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Communications of the ACM


An Association of the Members, by the Members, for the Members

CACM Senior Editor Moshe Y. Vardi

Contrary to what many of my non-U.S. colleagues believe, the "A" in ACM stands not for "American" but for "Association." An association is a group of individuals who come together for a common purpose. An incorporated association is a legal entity that can do things in its own name, such as enter into contracts. So, ACM is a legal entity representing all ACM members. In other words, ACM is us!

But an association of about 100,000 members cannot be run directly by its members. ACM's Constitution and Bylaws specify its governance structure: Council, Executive Committee, President, and the like. Furthermore, an association with annual expenses of close to $50M requires the affairs of the association to be run by professional staff. The ACM Bylaws state that "There shall be an Executive Director and Chief Executive Officer who shall be a paid employee of the Association, … and shall be responsible for the general administration of the affairs of the Association."

In May 2021, I wrote about "The Agency Trilemma and ACM,"a referring to the gap between the members, who constitute the association, the elected officers, and the staff. I argued this gap may be partly responsible for the fact that the younger generation of computing professionals does not seem to feel the need to join ACM. While the tech industry, together with computing-degree-program enrollments, have been booming over the past decade, ACM membership growth has been modest at best. Accompanying the stagnant membership is, I suspect, the aging of the membership—a threat to the long-term viability of ACM. (Other professional groups face similar challenges.)

Aware of this demographic threat to ACM's future, ACM announced in January 2017b the launching of the ACM Future of Computing Academy (FCA) with the expressed purpose of harnessing "collective action to define and launch new ACM initiatives that will carry us into the future." This initiative created a fair amount of excitement, both among the younger computing professionals who joined FCA and among older members, myself included, who saw this as an opportunity to revitalize ACM. Today, sadly, one can find no trace of FCA on ACM's website. Apparently, after two two-year cycles, ACM's leadership decided to dissolve FCA. Unlike the publicity blitz that accompanied the formation of FCA, its dissolution was done quite stealthily. The only statement I could find on this is from a 2021 blog post by the FCA leadership:c "The ACM Council approved of the dissolution of the Future of Computing Academy effective September 2021 with the understanding that the Executive Committee will work towards establishing the best way of involving early career computing professions into ACM."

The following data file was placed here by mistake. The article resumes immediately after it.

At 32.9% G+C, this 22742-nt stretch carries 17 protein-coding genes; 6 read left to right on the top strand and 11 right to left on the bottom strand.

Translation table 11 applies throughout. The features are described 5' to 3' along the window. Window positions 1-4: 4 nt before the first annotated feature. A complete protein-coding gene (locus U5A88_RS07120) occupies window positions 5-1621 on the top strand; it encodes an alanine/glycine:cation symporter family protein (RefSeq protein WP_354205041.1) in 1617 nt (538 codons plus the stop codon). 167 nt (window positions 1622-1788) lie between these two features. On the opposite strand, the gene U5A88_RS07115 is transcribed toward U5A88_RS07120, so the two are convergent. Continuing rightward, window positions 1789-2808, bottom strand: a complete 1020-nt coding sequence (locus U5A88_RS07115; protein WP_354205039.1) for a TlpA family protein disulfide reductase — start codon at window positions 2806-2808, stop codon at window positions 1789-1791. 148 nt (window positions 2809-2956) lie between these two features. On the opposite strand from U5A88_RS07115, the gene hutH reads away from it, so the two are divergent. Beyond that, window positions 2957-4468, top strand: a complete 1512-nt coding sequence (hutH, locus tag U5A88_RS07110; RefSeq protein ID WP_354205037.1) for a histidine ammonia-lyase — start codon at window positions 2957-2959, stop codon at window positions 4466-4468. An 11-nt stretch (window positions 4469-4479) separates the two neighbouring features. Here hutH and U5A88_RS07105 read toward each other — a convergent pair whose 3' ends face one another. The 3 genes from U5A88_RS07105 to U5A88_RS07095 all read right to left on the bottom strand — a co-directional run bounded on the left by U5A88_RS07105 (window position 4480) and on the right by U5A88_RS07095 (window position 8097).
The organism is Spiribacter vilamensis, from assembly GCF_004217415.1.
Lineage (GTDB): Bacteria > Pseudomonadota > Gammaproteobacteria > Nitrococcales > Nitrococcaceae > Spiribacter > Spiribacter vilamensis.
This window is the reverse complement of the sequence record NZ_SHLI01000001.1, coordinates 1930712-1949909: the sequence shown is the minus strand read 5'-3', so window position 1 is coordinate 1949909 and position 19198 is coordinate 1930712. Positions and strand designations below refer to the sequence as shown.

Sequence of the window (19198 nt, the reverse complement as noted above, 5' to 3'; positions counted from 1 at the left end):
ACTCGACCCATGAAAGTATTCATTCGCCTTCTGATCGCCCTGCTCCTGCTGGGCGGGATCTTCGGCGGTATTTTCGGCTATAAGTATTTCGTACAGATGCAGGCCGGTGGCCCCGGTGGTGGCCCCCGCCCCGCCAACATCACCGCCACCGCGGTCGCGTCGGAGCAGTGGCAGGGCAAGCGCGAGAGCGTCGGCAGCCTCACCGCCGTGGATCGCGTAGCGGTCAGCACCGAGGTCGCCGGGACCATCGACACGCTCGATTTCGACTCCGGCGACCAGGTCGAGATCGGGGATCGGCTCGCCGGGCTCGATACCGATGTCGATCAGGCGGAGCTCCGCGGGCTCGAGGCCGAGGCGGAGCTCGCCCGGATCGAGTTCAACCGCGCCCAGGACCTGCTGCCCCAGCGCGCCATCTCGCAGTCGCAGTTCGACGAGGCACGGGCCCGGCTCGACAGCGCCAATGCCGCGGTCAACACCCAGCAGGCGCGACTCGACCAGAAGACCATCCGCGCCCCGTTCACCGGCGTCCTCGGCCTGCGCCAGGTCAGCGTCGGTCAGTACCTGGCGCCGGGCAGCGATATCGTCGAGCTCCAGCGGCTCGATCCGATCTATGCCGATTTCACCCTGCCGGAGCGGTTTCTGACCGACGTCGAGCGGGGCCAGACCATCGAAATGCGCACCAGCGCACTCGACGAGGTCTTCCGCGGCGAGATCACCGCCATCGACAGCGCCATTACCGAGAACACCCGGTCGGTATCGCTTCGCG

How did such an exciting initiative by ACM come to a disappointing denouement within just four years? Talking to different people, one hears different explanations, yielding a "He said, she said" picture. But my own experience with trying to change ACM leads me to my own conclusion. In January 2018, I wrote about "Computer Professionals for Social Responsibility,'d arguing that "ACM must be more active in addressing social responsibility issues raised by computing technology." In response to that column, ACM leadership asked me to convene a task force and formulate recommendations on how ACM can become a leading voice on social responsibility of computing professionals. I presented the task force recommendations to the ACM Executive Committee in April 2019. The response to these recommendations from ACM leadership was a thundering silence.

An old cliché states that "Everyone wants change, but no one wants to change." I believe this is the common thread underlining the disappointing end of both the FCA and social-responsibility initiatives—both launched by ACM leadership. The FCA announcement explicitly referred to "new ACM initiatives that will carry us into the future." So, ACM leadership did recognize that change is needed. But change is hard, and ACM leadership let both initiatives fizzle out. Yet the FCA and social-responsibility initiatives are both very important to the future of ACM, and ACM should not give up on them.

When this column is published, ACM will have new elected leadership. The 2022 election is already unique as both candidates for ACM President worked together to solicit and answere questions from the membership. I believe the top priority for the next elected leadership of ACM should be to make ACM an association of the members, by the members, for the members.

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Moshe Y. Vardi is University Professor and the Karen Ostrum George Distinguished Service Professor in Computational Engineering at Rice University, Houston, TX, USA. He is the former Editor-in-Chief of Communications.

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